# Solving for K in integral calculus

$(6K+l)^{n+1}-l^{n+1}=60Kn+60K$

• Are you sure this is possible? I don't think it K can be computed explicitly.

• That's what i had thought, i was quite unsure though.

• I am pretty sure it is impossible.

• Math is so cool

To solve the equation $$(6K + l)^{n + 1} - l^{n + 1} = 60Kn + 60K$$ for K, we'll go through the steps:

1. Expand the terms on the left-hand side using the binomial theorem:
$$(6K + l)^{n + 1} = \binom{n+1}{0}(6K)^{n+1}l^0 + \binom{n+1}{1}(6K)^n l^1 + \binom{n+1}{2}(6K)^{n-1} l^2 + \ldots + \binom{n+1}{n}(6K)^0 l^{n+1}$$

2. Simplify the expression:
$$(6K + l)^{n + 1} = (6K)^{n+1} + (n+1)(6K)^n l + \binom{n+1}{2}(6K)^{n-1} l^2 + \ldots + \binom{n+1}{n} l^{n+1}$$

3. Now substitute this expansion into the original equation:
$$(6K)^{n+1} + (n+1)(6K)^n l + \binom{n+1}{2}(6K)^{n-1} l^2 + \ldots + \binom{n+1}{n} l^{n+1} - l^{n + 1} = 60Kn + 60K$$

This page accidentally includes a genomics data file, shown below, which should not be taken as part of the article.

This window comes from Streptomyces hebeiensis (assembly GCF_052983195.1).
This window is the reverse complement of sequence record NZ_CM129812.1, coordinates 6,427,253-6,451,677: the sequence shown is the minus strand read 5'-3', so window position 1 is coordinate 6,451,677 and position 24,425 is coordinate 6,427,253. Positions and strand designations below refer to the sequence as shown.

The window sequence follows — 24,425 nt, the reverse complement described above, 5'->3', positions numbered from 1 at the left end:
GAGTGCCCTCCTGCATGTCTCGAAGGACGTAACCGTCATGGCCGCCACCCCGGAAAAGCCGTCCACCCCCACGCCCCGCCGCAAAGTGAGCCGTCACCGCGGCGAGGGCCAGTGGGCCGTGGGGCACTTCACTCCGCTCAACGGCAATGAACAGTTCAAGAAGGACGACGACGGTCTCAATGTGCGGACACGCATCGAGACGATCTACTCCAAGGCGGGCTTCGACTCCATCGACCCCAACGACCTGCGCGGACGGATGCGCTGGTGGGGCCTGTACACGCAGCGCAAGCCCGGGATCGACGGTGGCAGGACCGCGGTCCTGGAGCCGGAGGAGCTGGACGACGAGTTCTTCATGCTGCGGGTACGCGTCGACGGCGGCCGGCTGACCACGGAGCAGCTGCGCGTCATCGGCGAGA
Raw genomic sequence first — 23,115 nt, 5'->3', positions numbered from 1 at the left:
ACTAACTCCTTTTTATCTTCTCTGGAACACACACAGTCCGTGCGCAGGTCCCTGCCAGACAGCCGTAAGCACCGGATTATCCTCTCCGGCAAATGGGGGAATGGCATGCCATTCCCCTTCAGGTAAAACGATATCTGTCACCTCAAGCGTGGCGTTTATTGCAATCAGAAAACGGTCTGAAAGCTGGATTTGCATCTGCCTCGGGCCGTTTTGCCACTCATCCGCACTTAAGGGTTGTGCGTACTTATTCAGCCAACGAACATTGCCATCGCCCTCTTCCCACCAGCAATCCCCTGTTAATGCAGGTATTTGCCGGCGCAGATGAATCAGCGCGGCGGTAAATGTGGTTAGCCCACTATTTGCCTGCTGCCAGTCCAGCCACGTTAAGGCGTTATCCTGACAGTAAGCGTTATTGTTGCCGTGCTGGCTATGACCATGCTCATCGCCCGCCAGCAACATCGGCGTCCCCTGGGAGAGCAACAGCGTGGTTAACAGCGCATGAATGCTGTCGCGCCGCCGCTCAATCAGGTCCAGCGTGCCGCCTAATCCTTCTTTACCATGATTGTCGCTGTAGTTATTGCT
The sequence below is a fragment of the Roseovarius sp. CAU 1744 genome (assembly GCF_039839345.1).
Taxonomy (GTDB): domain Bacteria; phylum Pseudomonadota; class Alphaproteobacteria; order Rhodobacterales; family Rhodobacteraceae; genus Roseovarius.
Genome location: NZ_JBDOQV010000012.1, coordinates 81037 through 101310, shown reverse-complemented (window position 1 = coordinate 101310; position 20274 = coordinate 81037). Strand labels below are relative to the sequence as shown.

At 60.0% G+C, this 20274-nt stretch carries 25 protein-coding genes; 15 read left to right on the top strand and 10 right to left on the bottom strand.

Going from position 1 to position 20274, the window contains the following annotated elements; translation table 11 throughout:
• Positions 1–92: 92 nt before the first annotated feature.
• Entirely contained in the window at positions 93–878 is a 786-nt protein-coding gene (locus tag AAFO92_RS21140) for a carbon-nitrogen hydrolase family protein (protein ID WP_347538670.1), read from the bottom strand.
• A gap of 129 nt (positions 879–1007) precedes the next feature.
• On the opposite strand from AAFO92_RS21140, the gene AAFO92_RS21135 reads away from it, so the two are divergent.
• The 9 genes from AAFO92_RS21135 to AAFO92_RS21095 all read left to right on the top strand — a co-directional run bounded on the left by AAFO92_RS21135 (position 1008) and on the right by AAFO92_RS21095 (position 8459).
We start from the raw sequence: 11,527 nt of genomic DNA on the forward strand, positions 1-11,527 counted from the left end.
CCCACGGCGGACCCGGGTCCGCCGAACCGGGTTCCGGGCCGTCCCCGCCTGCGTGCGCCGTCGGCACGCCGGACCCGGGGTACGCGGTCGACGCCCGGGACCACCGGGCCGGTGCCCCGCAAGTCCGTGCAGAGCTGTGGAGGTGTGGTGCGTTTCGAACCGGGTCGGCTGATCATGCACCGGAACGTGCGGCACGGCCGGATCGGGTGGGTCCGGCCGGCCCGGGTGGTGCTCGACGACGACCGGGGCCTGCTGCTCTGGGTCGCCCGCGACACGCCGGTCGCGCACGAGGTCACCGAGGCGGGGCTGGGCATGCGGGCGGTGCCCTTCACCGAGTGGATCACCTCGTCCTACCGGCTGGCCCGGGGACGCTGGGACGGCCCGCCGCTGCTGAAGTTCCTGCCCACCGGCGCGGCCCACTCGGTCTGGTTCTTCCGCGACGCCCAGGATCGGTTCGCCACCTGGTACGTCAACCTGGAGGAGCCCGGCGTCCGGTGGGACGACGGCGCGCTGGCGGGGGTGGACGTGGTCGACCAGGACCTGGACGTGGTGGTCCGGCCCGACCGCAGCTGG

4. Combine like terms and group all terms involving K on one side:
$$(6K)^{n+1} + (n+1)(6K)^n l + \binom{n+1}{2}(6K)^{n-1} l^2 + \ldots + \binom{n+1}{n} l^{n+1} - 60Kn - 60K = 0$$

This equation involves powers of K, and in most cases, it does not have a straightforward algebraic solution. To find an approximate solution for K, you can use numerical methods such as Newton's method or the bisection method. These methods involve making initial guesses for K and iteratively refining the solution until a desired level of accuracy is achieved.

• Uhhh, ok..

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